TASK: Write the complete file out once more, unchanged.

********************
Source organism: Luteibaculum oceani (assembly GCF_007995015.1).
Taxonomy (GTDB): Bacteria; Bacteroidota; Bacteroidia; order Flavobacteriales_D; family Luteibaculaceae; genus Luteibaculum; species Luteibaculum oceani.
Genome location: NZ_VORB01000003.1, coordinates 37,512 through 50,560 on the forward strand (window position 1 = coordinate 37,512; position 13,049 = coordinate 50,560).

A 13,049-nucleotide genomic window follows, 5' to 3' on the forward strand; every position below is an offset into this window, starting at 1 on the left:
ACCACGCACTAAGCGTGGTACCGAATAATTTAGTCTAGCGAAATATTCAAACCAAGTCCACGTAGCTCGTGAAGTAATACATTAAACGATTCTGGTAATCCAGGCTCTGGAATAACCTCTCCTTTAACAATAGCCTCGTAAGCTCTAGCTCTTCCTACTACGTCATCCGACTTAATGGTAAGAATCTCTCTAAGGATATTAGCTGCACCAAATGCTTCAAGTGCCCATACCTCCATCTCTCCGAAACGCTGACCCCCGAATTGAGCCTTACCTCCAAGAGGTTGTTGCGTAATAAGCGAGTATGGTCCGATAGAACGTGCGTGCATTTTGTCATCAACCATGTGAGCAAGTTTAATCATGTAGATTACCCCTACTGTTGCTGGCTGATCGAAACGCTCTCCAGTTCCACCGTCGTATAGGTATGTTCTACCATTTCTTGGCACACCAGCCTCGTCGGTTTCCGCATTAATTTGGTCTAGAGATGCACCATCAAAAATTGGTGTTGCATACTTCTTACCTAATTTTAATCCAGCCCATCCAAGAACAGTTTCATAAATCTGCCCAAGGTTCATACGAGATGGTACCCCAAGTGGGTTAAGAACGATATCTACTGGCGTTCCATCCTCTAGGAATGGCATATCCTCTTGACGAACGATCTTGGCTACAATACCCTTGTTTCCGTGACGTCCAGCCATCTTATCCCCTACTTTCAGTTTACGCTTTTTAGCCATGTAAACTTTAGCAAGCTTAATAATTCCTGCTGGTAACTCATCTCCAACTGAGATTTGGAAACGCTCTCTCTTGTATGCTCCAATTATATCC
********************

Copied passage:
Source organism: Luteibaculum oceani (assembly GCF_007995015.1).
Taxonomy (GTDB): Bacteria; Bacteroidota; Bacteroidia; order Flavobacteriales_D; family Luteibaculaceae; genus Luteibaculum; species Luteibaculum oceani.
Genome location: NZ_VORB01000003.1, coordinates 37,512 through 50,560 on the forward strand (window position 1 = coordinate 37,512; position 13,049 = coordinate 50,560).

A 13,049-nucleotide genomic window follows, 5' to 3' on the forward strand; every position below is an offset into this window, starting at 1 on the left:
ACCACGCACTAAGCGTGGTACCGAATAATTTAGTCTAGCGAAATATTCAAACCAAGTCCACGTAGCTCGTGAAGTAATACATTAAACGATTCTGGTAATCCAGGCTCTGGAATAACCTCTCCTTTAACAATAGCCTCGTAAGCTCTAGCTCTTCCTACTACGTCATCCGACTTAATGGTAAGAATCTCTCTAAGGATATTAGCTGCACCAAATGCTTCAAGTGCCCATACCTCCATCTCTCCGAAACGCTGACCCCCGAATTGAGCCTTACCTCCAAGAGGTTGTTGCGTAATAAGCGAGTATGGTCCGATAGAACGTGCGTGCATTTTGTCATCAACCATGTGAGCAAGTTTAATCATGTAGATTACCCCTACTGTTGCTGGCTGATCGAAACGCTCTCCAGTTCCACCGTCGTATAGGTATGTTCTACCATTTCTTGGCACACCAGCCTCGTCGGTTTCCGCATTAATTTGGTCTAGAGATGCACCATCAAAAATTGGTGTTGCATACTTCTTACCTAATTTTAATCCAGCCCATCCAAGAACAGTTTCATAAATCTGCCCAAGGTTCATACGAGATGGTACCCCAAGTGGGTTAAGAACGATATCTACTGGCGTTCCATCCTCTAGGAATGGCATATCCTCTTGACGAACGATCTTGGCTACAATACCCTTGTTTCCGTGACGTCCAGCCATCTTATCCCCTACTTTCAGTTTACGCTTTTTAGCCATGTAAACTTTAGCAAGCTTAATAATTCCTGCTGGTAACTCATCTCCAACTGAGATTTGGAAACGCTCTCTCTTGTATGCTCCAATTATATCC